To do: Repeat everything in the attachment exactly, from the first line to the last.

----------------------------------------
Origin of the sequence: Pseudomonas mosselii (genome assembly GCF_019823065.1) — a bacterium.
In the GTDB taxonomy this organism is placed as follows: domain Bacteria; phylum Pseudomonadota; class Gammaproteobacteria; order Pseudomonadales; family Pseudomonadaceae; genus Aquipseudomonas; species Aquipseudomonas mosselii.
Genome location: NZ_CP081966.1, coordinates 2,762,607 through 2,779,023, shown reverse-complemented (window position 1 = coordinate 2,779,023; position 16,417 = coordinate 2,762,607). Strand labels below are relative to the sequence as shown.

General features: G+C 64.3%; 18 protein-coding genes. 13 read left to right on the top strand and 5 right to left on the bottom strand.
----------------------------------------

Origin of the sequence: Pseudomonas mosselii (genome assembly GCF_019823065.1) — a bacterium.
In the GTDB taxonomy this organism is placed as follows: domain Bacteria; phylum Pseudomonadota; class Gammaproteobacteria; order Pseudomonadales; family Pseudomonadaceae; genus Aquipseudomonas; species Aquipseudomonas mosselii.
Genome location: NZ_CP081966.1, coordinates 2,762,607 through 2,779,023, shown reverse-complemented (window position 1 = coordinate 2,779,023; position 16,417 = coordinate 2,762,607). Strand labels below are relative to the sequence as shown.

General features: G+C 64.3%; 18 protein-coding genes. 13 read left to right on the top strand and 5 right to left on the bottom strand.